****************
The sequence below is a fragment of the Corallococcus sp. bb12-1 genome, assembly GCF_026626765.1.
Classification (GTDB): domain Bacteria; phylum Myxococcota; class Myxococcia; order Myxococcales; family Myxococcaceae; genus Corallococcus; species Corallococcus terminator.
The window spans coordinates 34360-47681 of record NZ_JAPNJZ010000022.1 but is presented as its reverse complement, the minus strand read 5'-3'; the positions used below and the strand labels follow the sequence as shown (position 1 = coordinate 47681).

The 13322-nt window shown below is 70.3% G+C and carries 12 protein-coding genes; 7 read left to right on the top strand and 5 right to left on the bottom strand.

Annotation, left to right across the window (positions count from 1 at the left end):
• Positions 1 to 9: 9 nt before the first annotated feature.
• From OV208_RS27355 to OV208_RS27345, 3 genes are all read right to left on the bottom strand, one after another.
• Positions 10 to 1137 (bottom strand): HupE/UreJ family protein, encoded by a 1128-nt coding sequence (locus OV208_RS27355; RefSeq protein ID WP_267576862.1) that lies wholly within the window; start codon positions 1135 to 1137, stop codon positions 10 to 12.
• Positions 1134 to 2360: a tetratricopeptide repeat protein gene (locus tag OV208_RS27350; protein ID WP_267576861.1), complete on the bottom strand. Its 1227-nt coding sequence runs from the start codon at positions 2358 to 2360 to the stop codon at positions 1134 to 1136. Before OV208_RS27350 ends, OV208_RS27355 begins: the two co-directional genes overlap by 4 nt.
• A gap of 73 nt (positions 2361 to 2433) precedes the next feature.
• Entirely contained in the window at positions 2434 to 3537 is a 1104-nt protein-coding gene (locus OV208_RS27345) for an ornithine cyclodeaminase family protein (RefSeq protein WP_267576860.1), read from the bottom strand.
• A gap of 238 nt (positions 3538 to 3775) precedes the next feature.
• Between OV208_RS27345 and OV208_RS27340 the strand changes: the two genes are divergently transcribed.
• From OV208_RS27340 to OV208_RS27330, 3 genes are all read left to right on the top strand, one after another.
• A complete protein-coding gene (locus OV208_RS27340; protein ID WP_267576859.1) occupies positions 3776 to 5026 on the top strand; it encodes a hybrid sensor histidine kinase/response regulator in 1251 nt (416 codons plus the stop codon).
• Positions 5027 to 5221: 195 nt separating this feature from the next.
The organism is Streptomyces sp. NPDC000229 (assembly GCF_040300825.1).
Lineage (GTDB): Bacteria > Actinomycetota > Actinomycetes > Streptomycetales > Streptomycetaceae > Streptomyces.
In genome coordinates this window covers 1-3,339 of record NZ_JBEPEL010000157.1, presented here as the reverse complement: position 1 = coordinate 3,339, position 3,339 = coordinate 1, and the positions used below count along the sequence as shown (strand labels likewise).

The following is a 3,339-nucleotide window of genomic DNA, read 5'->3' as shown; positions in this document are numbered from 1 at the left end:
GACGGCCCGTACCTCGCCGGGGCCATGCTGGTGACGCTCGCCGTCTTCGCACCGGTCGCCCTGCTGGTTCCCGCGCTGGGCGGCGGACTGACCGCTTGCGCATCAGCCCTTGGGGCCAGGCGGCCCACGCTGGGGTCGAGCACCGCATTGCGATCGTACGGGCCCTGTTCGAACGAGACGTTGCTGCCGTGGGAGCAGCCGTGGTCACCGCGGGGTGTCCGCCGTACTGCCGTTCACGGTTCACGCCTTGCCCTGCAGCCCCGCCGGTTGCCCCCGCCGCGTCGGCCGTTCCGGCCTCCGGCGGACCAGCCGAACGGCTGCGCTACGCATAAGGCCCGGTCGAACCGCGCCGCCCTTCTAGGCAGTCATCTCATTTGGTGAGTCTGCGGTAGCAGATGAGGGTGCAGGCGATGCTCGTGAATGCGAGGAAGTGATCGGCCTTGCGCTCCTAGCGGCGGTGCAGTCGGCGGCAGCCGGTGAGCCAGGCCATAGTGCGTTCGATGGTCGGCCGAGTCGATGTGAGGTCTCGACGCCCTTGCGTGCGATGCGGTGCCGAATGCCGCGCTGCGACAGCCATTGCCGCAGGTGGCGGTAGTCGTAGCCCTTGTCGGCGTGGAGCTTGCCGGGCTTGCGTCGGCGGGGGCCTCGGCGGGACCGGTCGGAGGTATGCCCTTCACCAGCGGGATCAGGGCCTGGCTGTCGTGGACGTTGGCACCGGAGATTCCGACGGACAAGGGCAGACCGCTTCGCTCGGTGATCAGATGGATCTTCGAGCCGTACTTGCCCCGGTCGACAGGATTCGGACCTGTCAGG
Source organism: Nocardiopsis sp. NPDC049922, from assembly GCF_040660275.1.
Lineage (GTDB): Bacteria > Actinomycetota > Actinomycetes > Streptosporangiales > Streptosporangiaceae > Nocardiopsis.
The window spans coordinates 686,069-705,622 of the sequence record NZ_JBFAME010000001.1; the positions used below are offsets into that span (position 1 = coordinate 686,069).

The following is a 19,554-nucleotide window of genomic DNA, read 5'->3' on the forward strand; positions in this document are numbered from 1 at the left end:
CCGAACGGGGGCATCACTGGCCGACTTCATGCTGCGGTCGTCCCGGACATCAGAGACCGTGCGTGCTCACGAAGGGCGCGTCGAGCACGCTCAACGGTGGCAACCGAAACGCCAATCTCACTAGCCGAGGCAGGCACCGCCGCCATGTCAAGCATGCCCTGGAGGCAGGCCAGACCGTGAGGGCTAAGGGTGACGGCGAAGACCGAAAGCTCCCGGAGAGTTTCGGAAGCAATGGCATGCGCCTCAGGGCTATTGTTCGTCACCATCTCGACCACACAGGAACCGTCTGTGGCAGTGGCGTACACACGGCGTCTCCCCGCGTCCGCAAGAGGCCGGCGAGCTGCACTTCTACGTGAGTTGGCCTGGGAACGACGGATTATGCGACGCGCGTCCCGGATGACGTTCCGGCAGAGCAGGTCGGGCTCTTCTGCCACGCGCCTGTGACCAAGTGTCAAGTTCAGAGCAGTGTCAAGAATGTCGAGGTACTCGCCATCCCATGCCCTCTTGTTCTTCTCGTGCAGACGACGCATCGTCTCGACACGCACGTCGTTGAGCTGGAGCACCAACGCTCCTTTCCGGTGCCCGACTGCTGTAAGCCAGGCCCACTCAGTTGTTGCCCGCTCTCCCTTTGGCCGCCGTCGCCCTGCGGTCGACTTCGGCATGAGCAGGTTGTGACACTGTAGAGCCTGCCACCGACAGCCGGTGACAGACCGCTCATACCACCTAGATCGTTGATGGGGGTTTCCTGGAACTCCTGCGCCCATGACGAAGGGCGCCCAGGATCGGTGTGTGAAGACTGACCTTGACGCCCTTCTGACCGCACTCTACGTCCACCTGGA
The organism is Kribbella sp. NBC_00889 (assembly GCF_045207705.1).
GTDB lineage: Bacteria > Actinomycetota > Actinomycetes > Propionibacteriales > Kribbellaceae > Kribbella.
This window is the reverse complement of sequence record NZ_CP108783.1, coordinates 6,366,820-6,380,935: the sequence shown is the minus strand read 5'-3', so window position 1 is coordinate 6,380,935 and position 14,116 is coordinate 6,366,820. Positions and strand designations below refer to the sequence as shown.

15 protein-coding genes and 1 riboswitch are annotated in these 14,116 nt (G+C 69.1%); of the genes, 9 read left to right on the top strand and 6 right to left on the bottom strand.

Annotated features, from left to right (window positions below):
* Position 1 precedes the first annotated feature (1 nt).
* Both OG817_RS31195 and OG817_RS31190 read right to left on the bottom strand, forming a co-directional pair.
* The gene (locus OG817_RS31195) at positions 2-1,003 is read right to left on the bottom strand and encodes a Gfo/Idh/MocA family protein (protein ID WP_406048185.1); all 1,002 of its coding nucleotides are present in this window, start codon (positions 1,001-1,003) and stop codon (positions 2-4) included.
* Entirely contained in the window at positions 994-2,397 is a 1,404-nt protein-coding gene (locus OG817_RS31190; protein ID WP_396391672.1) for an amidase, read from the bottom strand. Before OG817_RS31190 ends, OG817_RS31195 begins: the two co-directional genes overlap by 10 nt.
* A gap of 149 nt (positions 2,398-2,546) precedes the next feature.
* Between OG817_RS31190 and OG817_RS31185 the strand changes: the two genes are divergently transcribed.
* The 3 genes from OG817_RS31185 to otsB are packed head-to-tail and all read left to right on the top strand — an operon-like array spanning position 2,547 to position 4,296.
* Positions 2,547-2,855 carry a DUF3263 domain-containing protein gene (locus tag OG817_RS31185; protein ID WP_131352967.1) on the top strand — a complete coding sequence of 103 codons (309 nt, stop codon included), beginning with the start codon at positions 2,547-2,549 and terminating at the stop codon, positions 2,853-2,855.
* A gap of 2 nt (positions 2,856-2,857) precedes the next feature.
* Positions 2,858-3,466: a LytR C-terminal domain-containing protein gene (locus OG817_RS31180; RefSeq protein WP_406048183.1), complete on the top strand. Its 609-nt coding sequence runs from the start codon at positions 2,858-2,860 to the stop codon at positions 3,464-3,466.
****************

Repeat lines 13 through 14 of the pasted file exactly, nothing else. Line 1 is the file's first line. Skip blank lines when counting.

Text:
• Between OV208_RS27345 and OV208_RS27340 the strand changes: the two genes are divergently transcribed.
• From OV208_RS27340 to OV208_RS27330, 3 genes are all read left to right on the top strand, one after another.